It’s the time of year when dissertation students start to think about what to do over the summer, and we scholars start digging out all the books and articles we didn’t get around to reading over the winter. Having just read Tara Brabazon’s Times Higher blog post on how to have passion for one’s research area while focusing on a topic and keeping all the notes and references in good order, I’ve been thinking about how I organize my stuff on- and offline.
I’m probably not alone or particularly geeky in that I work across three computers with different operating systems. Any software/service I use has to be on friendly terms with WinXP, MacOS and Ubuntu, preferably synchronized seamlessly across the intertubes. Now that it’s running Ubuntu, I seem to have my little netbook with me all the time, so this sync-business has become absolutely essential for keeping track of meeting notes, ideas, funding bids and all the bits and pieces of academic life.
Here’s the problem: Keeping track of sources, organizing the reading notes and making links between all the little things I come across online, in journals, in books, and in audiovisual media – I’ve never achieved that memorious oneness with my archive that I always imagined scholars to possess. But there are some tools…
Del.icio.us is great for materials that live online – it does bookmarks and does them well. However, it’s not ideal for group projects where you might want to share bookmarks within your team but not with the world. Right now I don’t see that as much of a problem, given that I don’t have many secret research projects on my plate. It’s my main bookmarking service, and the Delicious Add-on for Firefox gets a lot of exercise on all my computers.
Dropbox has revolutionized my file management for my own projects and collaborations. A lightweight application that integrates equally well with Finder on the Mac, Windows Explorer and GNOME on my Ubuntu machine, it has made teamwork so much easier by eliminating the constant emailing of files back and forth, with the attendant wrong-version-hell that inevitably follows.
Zotero is fast becoming my favourite management tool for articles, books and online sources. It’s a Firefox add-on that syncs references and notes across computers, and allows for tagging and organizing the reference collection in multiple ways. I’m experimenting with it right now on a conference paper I’m preparing, and so far this application seems very impressive. For one thing, it’s enabled me to rediscover a stack of journal articles on PDF I’d saved on one of my machines, and the drag-drop export into bibliographies on GoogleDocs has made it a breeze to keep track of sources while writing. The new 2.0 version just came out, and I haven’t gotten my head around all the features (e.g., group libraries), but as a basic user I’m very happy with Zotero.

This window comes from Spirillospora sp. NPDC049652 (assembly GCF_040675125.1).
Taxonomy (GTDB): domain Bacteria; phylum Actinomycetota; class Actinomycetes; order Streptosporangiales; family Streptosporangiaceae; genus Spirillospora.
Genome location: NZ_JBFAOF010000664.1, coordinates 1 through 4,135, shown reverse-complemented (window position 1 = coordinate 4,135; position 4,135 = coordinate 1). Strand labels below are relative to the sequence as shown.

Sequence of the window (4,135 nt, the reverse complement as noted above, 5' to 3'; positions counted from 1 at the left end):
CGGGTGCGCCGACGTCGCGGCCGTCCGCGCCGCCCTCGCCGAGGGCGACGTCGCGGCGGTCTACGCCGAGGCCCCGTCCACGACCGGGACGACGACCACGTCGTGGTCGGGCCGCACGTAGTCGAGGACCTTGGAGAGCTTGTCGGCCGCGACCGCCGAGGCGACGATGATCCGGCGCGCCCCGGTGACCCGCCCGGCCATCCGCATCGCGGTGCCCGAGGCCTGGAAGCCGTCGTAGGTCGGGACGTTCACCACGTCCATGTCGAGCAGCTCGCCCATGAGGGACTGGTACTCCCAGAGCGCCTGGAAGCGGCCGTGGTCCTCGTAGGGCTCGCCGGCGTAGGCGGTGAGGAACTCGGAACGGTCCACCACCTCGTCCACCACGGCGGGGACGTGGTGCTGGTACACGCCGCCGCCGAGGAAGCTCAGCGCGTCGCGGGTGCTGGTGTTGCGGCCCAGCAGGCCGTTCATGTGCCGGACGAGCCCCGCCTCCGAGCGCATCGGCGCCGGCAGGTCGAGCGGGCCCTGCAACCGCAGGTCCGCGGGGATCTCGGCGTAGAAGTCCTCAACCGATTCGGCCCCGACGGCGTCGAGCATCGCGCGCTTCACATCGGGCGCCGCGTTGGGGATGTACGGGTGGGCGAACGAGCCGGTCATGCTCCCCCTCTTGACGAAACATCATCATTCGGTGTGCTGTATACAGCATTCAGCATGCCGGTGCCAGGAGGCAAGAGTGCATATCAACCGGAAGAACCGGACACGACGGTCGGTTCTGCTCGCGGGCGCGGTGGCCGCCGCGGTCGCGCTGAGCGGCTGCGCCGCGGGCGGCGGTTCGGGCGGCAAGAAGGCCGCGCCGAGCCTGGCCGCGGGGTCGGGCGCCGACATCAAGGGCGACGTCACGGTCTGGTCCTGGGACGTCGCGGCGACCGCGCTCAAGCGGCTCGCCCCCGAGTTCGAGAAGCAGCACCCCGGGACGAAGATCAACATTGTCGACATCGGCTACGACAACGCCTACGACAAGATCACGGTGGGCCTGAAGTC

The Zotero interface is a breeze to learn and use. It’s very different from EndNote Web, which only plays with Windows and Mac, and requires the purchase of proprietary software. We’ll see what happens with Zotero when I start using the OpenOffice.org and Word plug-ins for longer, more complicated writing projects. For more techie details, check out Dan Cohen’s overview of Zotero 2.0.
Mendeley, a new service that uses a desktop application instead of a Firefox add-on, seems to have a lot of potential. The problem for me is that it works much like Zotero, except the desktop app doesn’t quite agree with my netbook, so I haven’t felt compelled to spend time figuring out how it works while Zotero runs smoothly on all my machines. I’m curious to see how it plays out there among fellow scholars, because it looks very useful.
The main thing with these applications and services is that before you start using them extensively, spending time building your database, is to make sure at the outset that they offer export functionality. As with all cloud-computing applications you’ll want to have an exit strategy.